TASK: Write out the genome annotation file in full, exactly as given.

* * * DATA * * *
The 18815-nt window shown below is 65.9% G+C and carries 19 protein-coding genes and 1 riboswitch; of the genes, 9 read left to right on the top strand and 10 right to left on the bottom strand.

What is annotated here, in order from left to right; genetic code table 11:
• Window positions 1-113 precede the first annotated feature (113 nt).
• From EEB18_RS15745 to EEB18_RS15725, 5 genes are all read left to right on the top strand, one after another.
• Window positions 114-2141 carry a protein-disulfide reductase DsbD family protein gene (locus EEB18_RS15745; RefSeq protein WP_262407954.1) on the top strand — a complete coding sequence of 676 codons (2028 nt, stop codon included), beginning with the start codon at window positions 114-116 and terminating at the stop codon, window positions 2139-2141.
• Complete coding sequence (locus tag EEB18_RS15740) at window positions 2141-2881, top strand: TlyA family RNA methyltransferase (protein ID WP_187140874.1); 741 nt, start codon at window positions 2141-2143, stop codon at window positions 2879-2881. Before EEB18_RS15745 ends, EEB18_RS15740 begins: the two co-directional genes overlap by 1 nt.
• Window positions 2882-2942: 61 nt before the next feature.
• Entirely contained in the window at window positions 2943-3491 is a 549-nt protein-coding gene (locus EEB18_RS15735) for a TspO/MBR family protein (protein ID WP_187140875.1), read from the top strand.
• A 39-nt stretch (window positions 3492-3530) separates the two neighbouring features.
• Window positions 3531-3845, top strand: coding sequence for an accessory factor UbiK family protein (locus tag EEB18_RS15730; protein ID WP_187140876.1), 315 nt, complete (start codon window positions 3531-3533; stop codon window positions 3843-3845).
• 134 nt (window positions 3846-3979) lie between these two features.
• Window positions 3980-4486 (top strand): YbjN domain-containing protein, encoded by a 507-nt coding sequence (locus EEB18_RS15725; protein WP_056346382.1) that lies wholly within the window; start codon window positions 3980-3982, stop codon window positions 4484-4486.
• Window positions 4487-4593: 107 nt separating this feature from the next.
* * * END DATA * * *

The 18815-nt window shown below is 65.9% G+C and carries 19 protein-coding genes and 1 riboswitch; of the genes, 9 read left to right on the top strand and 10 right to left on the bottom strand.

What is annotated here, in order from left to right; genetic code table 11:
• Window positions 1-113 precede the first annotated feature (113 nt).
• From EEB18_RS15745 to EEB18_RS15725, 5 genes are all read left to right on the top strand, one after another.
• Window positions 114-2141 carry a protein-disulfide reductase DsbD family protein gene (locus EEB18_RS15745; RefSeq protein WP_262407954.1) on the top strand — a complete coding sequence of 676 codons (2028 nt, stop codon included), beginning with the start codon at window positions 114-116 and terminating at the stop codon, window positions 2139-2141.
• Complete coding sequence (locus tag EEB18_RS15740) at window positions 2141-2881, top strand: TlyA family RNA methyltransferase (protein ID WP_187140874.1); 741 nt, start codon at window positions 2141-2143, stop codon at window positions 2879-2881. Before EEB18_RS15745 ends, EEB18_RS15740 begins: the two co-directional genes overlap by 1 nt.
• Window positions 2882-2942: 61 nt before the next feature.
• Entirely contained in the window at window positions 2943-3491 is a 549-nt protein-coding gene (locus EEB18_RS15735) for a TspO/MBR family protein (protein ID WP_187140875.1), read from the top strand.
• A 39-nt stretch (window positions 3492-3530) separates the two neighbouring features.
• Window positions 3531-3845, top strand: coding sequence for an accessory factor UbiK family protein (locus tag EEB18_RS15730; protein ID WP_187140876.1), 315 nt, complete (start codon window positions 3531-3533; stop codon window positions 3843-3845).
• 134 nt (window positions 3846-3979) lie between these two features.
• Window positions 3980-4486 (top strand): YbjN domain-containing protein, encoded by a 507-nt coding sequence (locus EEB18_RS15725; protein WP_056346382.1) that lies wholly within the window; start codon window positions 3980-3982, stop codon window positions 4484-4486.
• Window positions 4487-4593: 107 nt separating this feature from the next.